Sound — 8
This album is clearly a departure from the thrash-influenced metalcore of their previous efforts. For the most part, the band have ditched the "core" suffix whilst letting their thrash roots shine through exceptionally. Whilst I have no doubts people will dismiss this band on previous (metalcore) efforts and/or state that this band is a carbon copy of Metallica; it must be said that Metallica are no longer the same band that they were in the Kill 'Em All and Ride The Lightning eras and here Trivium continue where Hetfield & Co. left off all those years back.
Lyrics — 3
Matt Heafy has taken a different approach to lyrics on this album. They have been written in a less cryptic manner, and I have to make it clear that I am not a fan of the way he has written the lyrics on this album. Many of the lyrics appear rushed, however this could be because the band are now letting the music speak for them and the vocals are taking a back burner. There are many uninspiring lyrical passages such as "Break every bone in your face, if you mess with my life, I'll mess with your blood" (To The Rats) and "We Are Now A family" (Anthem) which leave me thinking Heafy has not spent enough time on the lyrics for this album.
Overall Impression — 7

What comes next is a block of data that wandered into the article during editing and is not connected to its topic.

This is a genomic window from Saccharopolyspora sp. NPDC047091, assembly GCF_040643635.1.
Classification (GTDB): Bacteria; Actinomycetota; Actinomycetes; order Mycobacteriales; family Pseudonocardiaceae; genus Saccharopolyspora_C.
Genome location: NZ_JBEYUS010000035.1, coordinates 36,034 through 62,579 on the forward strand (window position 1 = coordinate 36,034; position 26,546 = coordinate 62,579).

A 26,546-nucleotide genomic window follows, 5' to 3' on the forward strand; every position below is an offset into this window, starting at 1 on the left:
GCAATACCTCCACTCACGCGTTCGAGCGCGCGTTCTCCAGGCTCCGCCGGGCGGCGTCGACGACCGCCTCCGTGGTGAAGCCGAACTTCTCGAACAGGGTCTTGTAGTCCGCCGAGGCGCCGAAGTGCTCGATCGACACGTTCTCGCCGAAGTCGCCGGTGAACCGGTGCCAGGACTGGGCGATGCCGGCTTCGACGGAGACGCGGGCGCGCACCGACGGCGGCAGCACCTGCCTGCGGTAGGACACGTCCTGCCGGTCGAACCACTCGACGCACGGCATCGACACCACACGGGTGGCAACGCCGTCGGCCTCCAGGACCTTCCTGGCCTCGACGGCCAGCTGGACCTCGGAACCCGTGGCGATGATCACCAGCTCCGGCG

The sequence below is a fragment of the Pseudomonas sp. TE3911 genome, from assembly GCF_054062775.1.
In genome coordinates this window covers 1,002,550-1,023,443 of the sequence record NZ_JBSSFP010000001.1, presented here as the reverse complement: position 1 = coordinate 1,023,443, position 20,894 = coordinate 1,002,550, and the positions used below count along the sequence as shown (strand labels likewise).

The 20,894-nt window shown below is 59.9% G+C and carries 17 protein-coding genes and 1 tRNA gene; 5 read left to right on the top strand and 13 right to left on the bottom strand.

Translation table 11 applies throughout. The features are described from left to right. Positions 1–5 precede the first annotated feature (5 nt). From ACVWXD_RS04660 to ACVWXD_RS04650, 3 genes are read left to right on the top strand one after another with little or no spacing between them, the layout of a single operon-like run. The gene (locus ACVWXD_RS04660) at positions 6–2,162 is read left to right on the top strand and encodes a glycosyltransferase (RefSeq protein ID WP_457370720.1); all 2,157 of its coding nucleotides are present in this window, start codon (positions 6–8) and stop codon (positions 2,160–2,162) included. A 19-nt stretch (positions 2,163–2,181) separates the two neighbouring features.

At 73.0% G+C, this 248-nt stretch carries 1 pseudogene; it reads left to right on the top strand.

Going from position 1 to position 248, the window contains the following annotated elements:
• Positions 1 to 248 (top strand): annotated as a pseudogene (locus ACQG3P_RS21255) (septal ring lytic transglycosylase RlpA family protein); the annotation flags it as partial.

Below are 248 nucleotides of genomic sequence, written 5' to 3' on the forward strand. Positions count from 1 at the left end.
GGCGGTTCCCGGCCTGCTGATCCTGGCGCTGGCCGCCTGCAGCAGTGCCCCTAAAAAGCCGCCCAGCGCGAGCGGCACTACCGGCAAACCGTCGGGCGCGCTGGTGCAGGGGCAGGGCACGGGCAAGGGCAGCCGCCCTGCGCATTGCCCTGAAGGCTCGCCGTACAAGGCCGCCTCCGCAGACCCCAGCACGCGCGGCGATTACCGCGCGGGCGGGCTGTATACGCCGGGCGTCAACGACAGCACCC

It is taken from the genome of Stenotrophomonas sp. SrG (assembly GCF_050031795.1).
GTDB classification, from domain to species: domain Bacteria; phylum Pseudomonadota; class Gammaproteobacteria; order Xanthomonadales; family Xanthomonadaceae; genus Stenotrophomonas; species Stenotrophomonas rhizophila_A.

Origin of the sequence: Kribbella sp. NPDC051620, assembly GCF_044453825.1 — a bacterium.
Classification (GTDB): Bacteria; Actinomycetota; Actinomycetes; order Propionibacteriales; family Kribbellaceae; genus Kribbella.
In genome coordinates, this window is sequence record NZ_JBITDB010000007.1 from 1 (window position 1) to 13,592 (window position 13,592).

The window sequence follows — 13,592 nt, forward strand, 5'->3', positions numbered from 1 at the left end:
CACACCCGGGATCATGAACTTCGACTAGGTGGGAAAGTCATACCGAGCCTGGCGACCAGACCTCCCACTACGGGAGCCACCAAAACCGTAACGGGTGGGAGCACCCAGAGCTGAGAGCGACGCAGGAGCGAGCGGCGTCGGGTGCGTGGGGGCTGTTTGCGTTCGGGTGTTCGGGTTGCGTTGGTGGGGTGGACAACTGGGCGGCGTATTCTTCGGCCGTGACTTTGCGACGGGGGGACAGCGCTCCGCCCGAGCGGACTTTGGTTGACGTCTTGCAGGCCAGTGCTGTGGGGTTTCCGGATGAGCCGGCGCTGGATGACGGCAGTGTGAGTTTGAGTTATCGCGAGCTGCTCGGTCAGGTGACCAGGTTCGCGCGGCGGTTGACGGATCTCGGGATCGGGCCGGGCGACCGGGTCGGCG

Many of the riffs on this album are reminiscent of Metallica's Master Of Puppets record. However, using this review for the sole purpose of comparing it to Master Of Puppets would be doing a good album a major injustice. Each song incorpoates elements which let you know this is still Trivium. The first song, Ignition, has an emotional chorus similar to that of Like Light To The Flies from Acendancy. The second song, Detonation, starts of like early Metallica. However after about 2 minutes the dissonance makes way for pure melody and Corey Beaulieu, who many people have previously viewed as the only thing making this band slightly listenable, takes you on a journey of epic proportions with some beautiful sweep passages even more advanced than the guitarwork of previous efforts. This song contains a short, screaming breakdown; however it seems to be used more tastefully to compliment the mood of the song and Matt is no longer screaming in one note throughout an entire song and using the tried and tested formula of screamed verse, sung chorus. Before the release of this album Trivium had begun distributing their video for Anthem (We Are The Fire). This song was certainly different to what everyone expected. This is one of the songs from the album that definately cannot be viewed as thrash metal. Although it is catchy, it is a very cheesy and cliched song, with the cheddar climaxing as Matt sings "yea-aahhh" with a call and response from the crowd similar to the section in Gunshot To The Head Of Trepidation (Ascendancy). For me this is the albums low part, however when discussing the album with others it has become apparent that views on this track vary greatly. The song I am finiding myself playing most at the moment is "This World Can't Tear Us Apart." This is certainly the most most mainstream track off the album, similar to what Dying in Your Arms was for Ascendancy. However it is still a very good melodic track with a great shredding solo. I'll be suprised if this one isn't released as a single. Other tracks of note are To The Rats and Unrepentant, to unforgivingly thrashy songs with melodic section and great guitarwork from heafy (who has improved greatly) and Beaulieu. This album is bound to get a mixed reaction from fans of Trivium, and maybe give a few open-minded music fans a new band to listen to. Most of the people that have already been listening to Trivium in the past seems to be disappointed with the departure from the old sound. But although it is different, if you are to give the album a fair chance, you will relalise that this album shines in different places to Ascendany.